Powers v. Caremark Inc, No. 07-50700 (5th Cir. 2008)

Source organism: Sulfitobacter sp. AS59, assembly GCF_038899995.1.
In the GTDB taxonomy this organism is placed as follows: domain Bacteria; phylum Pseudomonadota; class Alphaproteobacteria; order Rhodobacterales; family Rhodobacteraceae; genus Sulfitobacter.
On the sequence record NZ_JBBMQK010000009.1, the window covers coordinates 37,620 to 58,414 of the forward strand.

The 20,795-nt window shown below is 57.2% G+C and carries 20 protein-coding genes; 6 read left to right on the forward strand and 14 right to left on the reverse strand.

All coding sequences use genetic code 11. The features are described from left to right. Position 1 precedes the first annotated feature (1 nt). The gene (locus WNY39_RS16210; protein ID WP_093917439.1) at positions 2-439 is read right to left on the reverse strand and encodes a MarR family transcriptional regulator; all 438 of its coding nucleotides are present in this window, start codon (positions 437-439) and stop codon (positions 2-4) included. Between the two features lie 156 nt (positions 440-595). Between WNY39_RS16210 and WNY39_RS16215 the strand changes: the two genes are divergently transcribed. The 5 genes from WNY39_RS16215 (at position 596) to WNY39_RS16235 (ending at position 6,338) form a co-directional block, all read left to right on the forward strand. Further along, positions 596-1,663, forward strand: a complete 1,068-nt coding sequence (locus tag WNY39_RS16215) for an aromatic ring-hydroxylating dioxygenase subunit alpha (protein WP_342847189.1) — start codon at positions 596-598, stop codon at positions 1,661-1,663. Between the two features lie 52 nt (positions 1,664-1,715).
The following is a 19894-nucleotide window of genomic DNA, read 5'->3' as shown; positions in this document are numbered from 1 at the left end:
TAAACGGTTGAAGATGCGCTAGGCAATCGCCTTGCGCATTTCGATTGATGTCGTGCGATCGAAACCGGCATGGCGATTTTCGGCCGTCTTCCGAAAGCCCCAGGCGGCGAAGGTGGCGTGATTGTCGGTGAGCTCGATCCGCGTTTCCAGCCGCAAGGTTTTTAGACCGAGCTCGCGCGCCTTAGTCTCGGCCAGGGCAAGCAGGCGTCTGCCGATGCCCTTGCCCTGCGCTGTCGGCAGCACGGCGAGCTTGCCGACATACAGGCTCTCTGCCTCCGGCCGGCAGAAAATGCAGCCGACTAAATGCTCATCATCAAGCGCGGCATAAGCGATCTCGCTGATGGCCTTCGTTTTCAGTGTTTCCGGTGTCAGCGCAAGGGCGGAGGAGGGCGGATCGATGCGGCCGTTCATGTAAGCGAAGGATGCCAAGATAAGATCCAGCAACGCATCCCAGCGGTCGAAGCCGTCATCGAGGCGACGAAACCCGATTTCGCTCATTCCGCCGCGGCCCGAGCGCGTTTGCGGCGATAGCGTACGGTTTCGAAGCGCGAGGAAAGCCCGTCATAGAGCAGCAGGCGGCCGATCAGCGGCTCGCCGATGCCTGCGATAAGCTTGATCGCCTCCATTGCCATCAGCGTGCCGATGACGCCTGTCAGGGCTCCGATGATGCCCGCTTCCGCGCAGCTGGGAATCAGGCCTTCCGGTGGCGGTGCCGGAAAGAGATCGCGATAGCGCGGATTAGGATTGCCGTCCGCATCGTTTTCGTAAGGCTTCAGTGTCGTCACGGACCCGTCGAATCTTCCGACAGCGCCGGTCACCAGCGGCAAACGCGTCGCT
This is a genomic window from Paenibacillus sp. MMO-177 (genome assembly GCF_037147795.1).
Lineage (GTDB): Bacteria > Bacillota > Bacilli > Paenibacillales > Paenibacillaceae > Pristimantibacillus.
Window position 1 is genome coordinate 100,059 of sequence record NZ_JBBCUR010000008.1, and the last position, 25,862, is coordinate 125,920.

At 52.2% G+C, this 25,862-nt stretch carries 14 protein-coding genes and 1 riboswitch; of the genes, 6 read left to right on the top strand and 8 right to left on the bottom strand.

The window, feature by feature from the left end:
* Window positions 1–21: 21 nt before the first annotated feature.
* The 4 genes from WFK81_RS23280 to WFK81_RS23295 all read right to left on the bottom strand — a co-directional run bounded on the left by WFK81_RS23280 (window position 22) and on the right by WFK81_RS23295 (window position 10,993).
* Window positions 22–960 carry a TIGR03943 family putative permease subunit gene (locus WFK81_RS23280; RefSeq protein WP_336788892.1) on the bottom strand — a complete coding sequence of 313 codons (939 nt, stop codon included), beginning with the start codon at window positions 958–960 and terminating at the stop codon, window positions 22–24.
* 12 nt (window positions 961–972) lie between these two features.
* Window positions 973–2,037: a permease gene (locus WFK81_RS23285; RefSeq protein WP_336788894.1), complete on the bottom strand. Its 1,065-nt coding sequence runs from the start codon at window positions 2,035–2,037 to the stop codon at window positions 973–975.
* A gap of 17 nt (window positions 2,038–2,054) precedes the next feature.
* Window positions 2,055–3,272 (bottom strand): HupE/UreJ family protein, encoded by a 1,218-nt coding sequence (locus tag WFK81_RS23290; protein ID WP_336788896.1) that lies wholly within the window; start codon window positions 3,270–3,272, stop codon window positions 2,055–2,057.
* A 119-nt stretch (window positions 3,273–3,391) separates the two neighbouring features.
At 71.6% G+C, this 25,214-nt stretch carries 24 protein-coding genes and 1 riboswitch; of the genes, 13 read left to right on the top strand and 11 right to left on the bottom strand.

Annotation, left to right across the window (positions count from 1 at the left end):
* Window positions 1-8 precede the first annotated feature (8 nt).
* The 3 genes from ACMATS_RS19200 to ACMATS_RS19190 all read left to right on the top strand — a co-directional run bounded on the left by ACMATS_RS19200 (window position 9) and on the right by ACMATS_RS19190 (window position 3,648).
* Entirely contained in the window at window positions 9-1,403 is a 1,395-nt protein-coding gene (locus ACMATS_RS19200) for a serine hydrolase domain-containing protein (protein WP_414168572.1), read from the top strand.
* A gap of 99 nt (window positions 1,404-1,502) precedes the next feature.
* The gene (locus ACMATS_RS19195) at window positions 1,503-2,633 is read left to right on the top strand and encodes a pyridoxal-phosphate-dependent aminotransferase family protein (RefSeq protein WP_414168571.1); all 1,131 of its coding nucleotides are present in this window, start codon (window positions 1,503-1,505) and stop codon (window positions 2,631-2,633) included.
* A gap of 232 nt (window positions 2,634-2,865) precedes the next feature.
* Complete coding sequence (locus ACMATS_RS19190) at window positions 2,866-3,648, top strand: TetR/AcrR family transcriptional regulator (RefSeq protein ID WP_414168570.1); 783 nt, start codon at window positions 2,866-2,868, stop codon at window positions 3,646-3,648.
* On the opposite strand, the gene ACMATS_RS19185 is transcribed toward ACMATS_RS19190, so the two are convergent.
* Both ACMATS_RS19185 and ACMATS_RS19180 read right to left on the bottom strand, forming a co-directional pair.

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IN THE UNITED STATES COURT OF APPEALS FOR THE FIFTH CIRCUIT United States Court of Appeals Fifth Circuit FILED January 9, 2008 No. 07-50700 Summary Calendar Charles R. Fulbruge III Clerk In the Matter Of: ROBERT E. POWERS, JR., Debtor. ____________ ROBERT E. POWERS, JR., Appellant, v. CAREMARK INC., Appellee. Appeal from the United States District Court for the Western District of Texas USDC No. 5:07-CV-127 Before HIGGINBOTHAM, STEWART, and OWEN, Circuit Judges. PER CURIAM:* * Pursuant to 5TH CIR. R. 47.5, the court has determined that this opinion should not be published and is not precedent except under the limited circumstances set forth in 5TH CIR. R. 47.5.4. No. 07-50700 The Appellant, Robert E. Powers, Jr. ( Powers ), filed for Chapter 7 personal bankruptcy on October 14, 2005. Appellee Caremark Inc. ( Caremark ), one of Powers s creditors, filed an adversary complaint against Powers, objecting to the dischargeability of his debt under 11 U.S.C. § 523 and for damages and attorneys fees under the Texas Theft Liability Act ( TTLA ), TEX. CIV. PRAC. & REM. CODE ANN. § 134.001 - .005 (Vernon 2007). After a trial on the merits, the bankruptcy court entered judgment in favor of Caremark. The court found that Powers had committed an act of civil theft violating the Texas Theft Liability Act and that such act qualified as embezzlement or conversion under § 523. Further, the bankruptcy court denied dischargeability of the debt and awarded damages and attorneys fees against Powers. The district court affirmed the bankruptcy court, and Powers filed the present appeal. Finding no reversible error, we affirm. Briefly, the facts underlying the adversary complaint are as follows. Powers owned a construction business, Powers Construction, Inc. ( PCI ), that performed a construction job for Caremark prior to April 2001. A dispute arose out of this contract, and the matter was in litigation until April 2001. On April 18, 2001, Caremark mistakenly issued a check in the amount of $633,369.00, payable to Powers Construction, Inc. Caremark did not owe PCI this money and there was no existing contractual relationship between Caremark and PCI other than the one in litigation. The check was received by PCI and was deposited into a corporate bank account on April 23, 2001. PCI s bookkeeper, Tammy Perez, showed the check to Powers before it was deposited, but he did not instruct her to return the check or to hold it, and no one inquired of Caremark as to why the check had been sent. Soon after the check was deposited, the funds were transferred to a money market account maintained by PCI. Prior to the transfer, the balance of the money market account was less than $7,000. Over the next few months, Powers proceeded to withdraw funds 2 No. 07-50700 from the money market account to pay both personal and corporate bills. By September 4, 2001, almost all the funds received by Caremark had been spent. Caremark did not act on the matter until January 24, 2002, when it made demand upon PCI to return the funds which had been sent by mistake. Caremark also filed suit in state court in an effort to recover the money. Caremark was partially successful and on March 11, 2002, PCI returned $210,000 to Caremark. The litigation continued, but Caremark did not recover any additional funds prior to Powers filing of bankruptcy in October 2005. We review the decision of the bankruptcy court under the same standards applied by the district court hearing the appeal from bankruptcy court; conclusions of law are reviewed de novo, findings of fact are reviewed for clear error, and mixed questions of fact and law are reviewed de novo. In re Nat l Gympsum Co., 208 F.3d 498, 504 (5th Cir. 2000). On appeal, Powers first argues that the bankruptcy court utilized the wrong burden of proof in finding him liable under the TTLA. He argues that the bankruptcy court should have applied the clear and convincing evidence standard, rather than the less onerous standard of preponderance of the evidence. This argument is without legal support. The TTLA provides victims of a theft, as defined in various sections of the Texas Penal Code, with a civil action to recover damages, fees, and costs from the thief. The statute itself is silent with regard to the burden of proof that should be applied. Under Texas law, that silence mitigates in favor of applying the same burden of proof as any other civil action the preponderance of the evidence standard. El Paso Ref. v. Scurlock Permian Corp., 77 S.W.3d 374, 381 (Tex. App. 2002); see also Ellis County State Bank v. Keever, 888 S.W. 2d 790, 792 (Tex. 1994) (holding that the general rule in civil cases is that the burden of proof is by a preponderance of the evidence). Powers attempts to draw an analogy to cases in which exemplary damages are sought. However, in those circumstances, clear statutory language 3 No. 07-50700 permits the application of the clear and convincing standard. See El Paso Ref., 77 S.W. at 381 ( [T]he clear and convincing standard is mandated only in circumstances where clear statutory language permits its application. ). Here, as just discussed, there is no such statutory authorization. Further, the nature of cases brought under the TTLA do not present any unique reasons justifying departure from this standard. Cases under the TTLA raise no issues of constitutional magnitude, nor do they implicate loss of life or liberty as in a criminal theft case. See id. at 382. The bankruptcy judge was correct in applying the preponderance of the evidence standard. Second, Powers argues that the evidence presented by Caremark was not sufficient to support a finding of liability under the TTLA. The factual findings of the bankruptcy judge, affirmed by the district court, are to be credited by this Court unless clearly erroneous. In re Martin, 963 F.2d 809, 813-814 (5th Cir. 1992). Under this standard, if the bankruptcy court s account of the evidence is plausible in light of the record viewed in its entirety, the court of appeals may not reverse it even though convinced that had it been sitting as a trier of fact, it would have weighed the evidence differently. Id. at 814 (quoting Anderson v. City of Bessemer City, N.C., 470 U.S. 564, 573-74 (1985)). The TTLA imposes liability on anyone who commits theft, as defined by the Texas Penal Code. TEX. CIV. PRAC. & REM. CODE ANN. § 134.002, .003 (Vernon 2007). Under Texas law, a person commits the offense of theft if he unlawfully exercises control over property with the intent to deprive the owner of its use. TEX. PENAL CODE ANN. § 31.01, .03 (Vernon 2007). The intent to deprive contemplated under § 31.03 must exist at the time of taking or exchange. See Reed v. State, 717 S.W. 2d 643, 645 (Tex. App. 1986). Powers argues that the bankruptcy court s finding of liability was erroneous because it was based on impermissible inferences and speculation. We disagree. Caremark presented both direct and circumstantial evidence to 4 No. 07-50700 the bankruptcy court. It introduced the deposition of Tammy Perez, the bookkeeper of PCI. Perez testified that she showed the Caremark check to Powers and discussed it with him before depositing it in the bank account; that Powers did not direct Perez to hold the check or to contact Caremark about the check; and that no jobs were pending that would justify the receipt of a payment from Caremark. From this evidence, the bankruptcy court inferred that Powers was aware that, absent intervention, the Caremark check would be deposited into the corporate checking account and then transferred from the corporate checking account to the money market account. In the months following the deposit of the Caremark check, Perez prepared monthly financial reports and reviewed them with Powers. From this evidence, the bankruptcy court inferred that Powers knew of the $7,000 balance in the money market account prior to the deposit of the Caremark check and that he later saw the balance of his money market account increase to over $600,000 the next month. After the money was transferred to the money market account, many bills, both corporate and personal, were paid out of the money market account, which, but for the Caremark deposit, would have lacked sufficient funds for those payments. The evidence showed that Powers was the only individual with the authority to draw checks on that account and that he signed every check for every payment made from the account. Powers did not testify at trial, but he was deposed by Caremark in connection with the adversary proceeding. During the deposition, when questioned about the Caremark check, he declined to answer questions and invoked his Fifth Amendment rights against self-incrimination. The bankruptcy judge drew an adverse inference from Powers failure to testify. The bankruptcy judge concluded that, by spending the money in the money market account, which Powers knew did not belong to him or PCI, Powers was unlawfully appropriating property within the meaning of the Texas Penal Code. We cannot agree with Powers that the bankruptcy court s judgment was 5 No. 07-50700 based in conjecture or speculation. Texas courts have held that the element of intent, for the crime of theft, can be inferred from the surrounding circumstances. See McGee v. State, 774 S.W. 2d 229, 234 (Tex. Cr. App. 1989). Given Powers knowledge of the check, his failure to hold the check or contact Caremark, his knowledge that no money was due from Caremark, and his expenditure of the funds, the bankruptcy court s conclusion that Powers intended to deprive Caremark of the funds, and thus committed theft, does not constitute clear error. Therefore, the assessment of liability under the TTLA was correct. Powers also argues that the bankruptcy court erred in drawing a negative inference from his failure to testify on the grounds of self-incrimination. This argument is without merit. The bankruptcy court was entitled to draw an adverse inference from Powers assertion of his Fifth Amendment rights and refusal to testify at trial. See Farace v. Indep. Fire Ins. Co., 699 F.2d 204, 210 (5th Cir. 1983) (stating the prevailing rule that the Fifth Amendment does not forbid adverse inferences against parties to civil actions when they refuse to testify in response to probative evidence offered against them. (citing Baxter v. Palmigiana, 425 U.S. 308, 318 (1976))). Third, Powers disputes the decision of the bankruptcy court granting Caremark s objection to the dischargeability of the debt. The bankruptcy court found that the debt in favor of Caremark fell within two different categories of nondischargeability: embezzlement (§ 523(a)(4)) and willful and malicious injury (§ 523(a)(6)). Under § 523(a)(4), a debt for fraud or defalcation while acting in a fiduciary capacity, embezzlement, or larceny may not be discharged in bankruptcy. This discharge exception was intended to reach those debts incurred through abuses of fiduciary positions and through active misconduct whereby a debtor has deprived others of their property by criminal acts; both 6 No. 07-50700 classes of conduct involve debts arising from the debtor s acquisition or use of property that is not the debtor s. In re Boyle, 819 F.2d 583, 588 (5th Cir. 1987). The issue of nondischargeability is a matter of federal law. Grogan v. Garner, 498 U.S. 279, 284 (1991). The standard of proof for the dischargeability exceptions found in 11 U.S.C. § 523(a) is the usual and customary preponderance of the evidence standard. Id. at 286. Under federal common law, embezzlement is defined as the fraudulent appropriation of property by a person to whom such property has been entrusted, or into whose hands it has lawfully come. Miller v. J.D. Abrams Inc., 156 F.3d 598, 602 (5th Cir. 1998). Powers first argues that there could be no embezzlement because he was not entrusted with Caremark s property. Embezzlement, however, is not limited to situations in which one person is entrusted with the property of another. It also applies where, as here, a person lawfully obtains property, but then fraudulently appropriates it for his or her own use. Id. Second, Powers again argues that Caremark presented no direct evidence of embezzlement and that the bankruptcy court s decision rested solely on improper inferences. This argument too is unpersuasive. As discussed above, the bankruptcy judge s determination that Powers intended to misappropriate the Caremark funds was not based in conjecture, but rather on the undisputed evidence presented to him. Given the evidence presented, the bankruptcy judge was justified in finding that Powers utilization of the funds received from Caremark constituted embezzlement. Accordingly, the debt was nondischargeable pursuant to § 523(a)(4). Having found that the debt was not dischargeable pursuant to § 523(a)(4), the Court does not need to address the alternative basis for dischargeability, § 523(a)(6). For the foregoing reasons, the judgement is AFFIRMED. 7